The Dominicans

The Dominicans, officially the Order of Preachers (Ordo praedicatorum) or the Preaching Brothers (Fratres Praedicatores), like the Franciscans, arose early in the thirteenth century. The two had many similarities. They also displayed marked differences. At times they were unfriendly rivals. In contrast with the Franciscans, whose founder was deeply distressed by the drift towards the universities, from the outset the Dominicans were dedicated to teaching, and scholarship as well as to preaching. It was no accident that from them came Thomas Aquinas, whom Roman Catholics were eventually to regard as having made the authoritative systematic intellectual statement of their faith. Moreover, while committed to poverty, the Dominicans were not as haunted by the ideal of complete abnegation of all worldly goods as were Francis and some of his followers. With notable exceptions they tended to be recruited from the aristocracy. Also with outstanding exceptions the Franciscans were from the humble classes. Nor did the sons of Dominic have about them the explosive quality which so punctuated the early centuries of the Brothers Minor. From them issued no movement comparable with the Spirituals or the Fraticelli.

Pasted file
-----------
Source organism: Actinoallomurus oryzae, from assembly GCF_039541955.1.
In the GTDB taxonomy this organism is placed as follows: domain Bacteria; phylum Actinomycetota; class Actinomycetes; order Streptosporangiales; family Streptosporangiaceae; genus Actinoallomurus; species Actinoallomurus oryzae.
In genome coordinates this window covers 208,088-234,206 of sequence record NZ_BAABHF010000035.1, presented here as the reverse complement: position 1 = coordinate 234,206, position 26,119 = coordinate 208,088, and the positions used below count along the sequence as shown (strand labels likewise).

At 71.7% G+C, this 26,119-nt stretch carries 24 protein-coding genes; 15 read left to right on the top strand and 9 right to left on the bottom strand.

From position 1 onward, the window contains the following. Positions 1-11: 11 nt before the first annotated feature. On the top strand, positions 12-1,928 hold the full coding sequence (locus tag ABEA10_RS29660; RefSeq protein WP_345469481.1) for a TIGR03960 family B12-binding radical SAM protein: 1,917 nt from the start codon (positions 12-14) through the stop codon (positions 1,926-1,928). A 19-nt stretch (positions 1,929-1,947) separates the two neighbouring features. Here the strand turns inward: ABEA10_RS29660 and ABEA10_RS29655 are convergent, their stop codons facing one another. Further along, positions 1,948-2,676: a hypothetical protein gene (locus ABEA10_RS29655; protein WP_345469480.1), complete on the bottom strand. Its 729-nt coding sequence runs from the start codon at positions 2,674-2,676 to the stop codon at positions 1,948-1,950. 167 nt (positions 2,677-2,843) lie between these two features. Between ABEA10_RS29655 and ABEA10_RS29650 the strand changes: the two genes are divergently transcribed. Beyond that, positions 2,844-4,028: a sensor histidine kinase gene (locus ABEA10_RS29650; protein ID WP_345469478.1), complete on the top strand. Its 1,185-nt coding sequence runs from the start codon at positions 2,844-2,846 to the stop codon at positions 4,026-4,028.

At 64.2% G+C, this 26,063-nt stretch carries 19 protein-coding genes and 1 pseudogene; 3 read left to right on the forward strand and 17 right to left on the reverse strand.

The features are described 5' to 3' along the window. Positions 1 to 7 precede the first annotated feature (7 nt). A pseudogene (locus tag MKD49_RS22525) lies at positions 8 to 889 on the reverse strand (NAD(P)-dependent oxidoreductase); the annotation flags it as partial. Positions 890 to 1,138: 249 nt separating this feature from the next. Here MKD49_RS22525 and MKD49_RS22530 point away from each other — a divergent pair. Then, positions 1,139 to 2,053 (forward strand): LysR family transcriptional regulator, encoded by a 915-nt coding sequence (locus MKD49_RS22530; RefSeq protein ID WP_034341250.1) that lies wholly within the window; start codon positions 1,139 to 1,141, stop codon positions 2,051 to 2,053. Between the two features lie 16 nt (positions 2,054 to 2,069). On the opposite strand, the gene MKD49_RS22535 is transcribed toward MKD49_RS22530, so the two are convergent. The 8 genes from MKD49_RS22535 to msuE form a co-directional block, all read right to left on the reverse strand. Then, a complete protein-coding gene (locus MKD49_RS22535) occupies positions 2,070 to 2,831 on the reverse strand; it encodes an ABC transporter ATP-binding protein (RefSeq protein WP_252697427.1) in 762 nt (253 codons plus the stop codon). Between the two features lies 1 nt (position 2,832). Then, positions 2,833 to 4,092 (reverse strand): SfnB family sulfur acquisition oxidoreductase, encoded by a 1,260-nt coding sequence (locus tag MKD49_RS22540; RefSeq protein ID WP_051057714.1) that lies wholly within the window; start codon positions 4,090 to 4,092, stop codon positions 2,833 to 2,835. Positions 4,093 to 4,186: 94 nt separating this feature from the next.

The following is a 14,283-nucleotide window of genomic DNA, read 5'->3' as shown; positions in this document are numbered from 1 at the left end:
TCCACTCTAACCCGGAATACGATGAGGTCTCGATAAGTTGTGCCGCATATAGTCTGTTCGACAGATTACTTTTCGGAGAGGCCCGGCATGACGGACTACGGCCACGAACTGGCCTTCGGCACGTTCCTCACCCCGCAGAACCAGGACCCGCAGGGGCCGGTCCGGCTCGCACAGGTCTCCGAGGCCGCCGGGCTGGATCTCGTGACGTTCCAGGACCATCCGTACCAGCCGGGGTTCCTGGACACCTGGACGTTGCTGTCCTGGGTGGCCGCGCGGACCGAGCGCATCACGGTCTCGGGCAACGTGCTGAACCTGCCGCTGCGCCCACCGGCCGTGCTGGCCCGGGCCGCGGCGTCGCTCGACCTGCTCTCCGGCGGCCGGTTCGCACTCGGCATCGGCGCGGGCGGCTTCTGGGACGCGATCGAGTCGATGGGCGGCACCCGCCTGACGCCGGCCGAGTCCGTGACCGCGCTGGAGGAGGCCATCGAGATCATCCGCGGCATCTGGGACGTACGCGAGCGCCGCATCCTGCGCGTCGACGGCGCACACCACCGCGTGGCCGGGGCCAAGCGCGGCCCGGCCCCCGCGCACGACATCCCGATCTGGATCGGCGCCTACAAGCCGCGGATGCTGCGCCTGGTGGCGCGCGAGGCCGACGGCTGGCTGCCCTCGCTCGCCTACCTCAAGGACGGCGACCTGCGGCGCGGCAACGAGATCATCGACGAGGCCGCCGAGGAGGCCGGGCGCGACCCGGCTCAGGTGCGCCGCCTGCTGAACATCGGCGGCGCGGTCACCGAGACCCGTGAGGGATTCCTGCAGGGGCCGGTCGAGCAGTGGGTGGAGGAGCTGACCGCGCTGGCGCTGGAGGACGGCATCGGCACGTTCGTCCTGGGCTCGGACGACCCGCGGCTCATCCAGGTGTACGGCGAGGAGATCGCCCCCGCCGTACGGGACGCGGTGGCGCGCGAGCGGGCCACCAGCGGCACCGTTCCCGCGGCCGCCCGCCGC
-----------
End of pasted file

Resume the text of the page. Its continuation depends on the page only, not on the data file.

Of Dominic, the founder of the Order of Preachers, we have a far less vivid picture than we do of Francis of Assisi. He seems not to have been nearly so colourful a figure. Yet he appears to have been even more the creator of the order which is usually known by his name than was Francis of the Brothers Minor. He was born in Castile about the year 1170. He was, therefore, an older contemporary of Francis. In his youth and until his mid-twenties he was for several years a student in one of the cathedral schools of Spain. Then he became an Augustinian canon in the cathedral of his native bishopric and eventually under a reforming bishop rose to be prior of the chapter. In other words, his was the somewhat conventional course of an able, scholarly clergyman who was committed to the conscientious pursuit of his calling. He was humble, for he later refused two bishoprics and shortly before his death attempted to resign from the headship of the order of which he was the chief creator. He was stern with himself in his strict asceticism. He gave himself to prolonged prayer. He was gentle, and in spite of his austerities left the impression of always being joyful.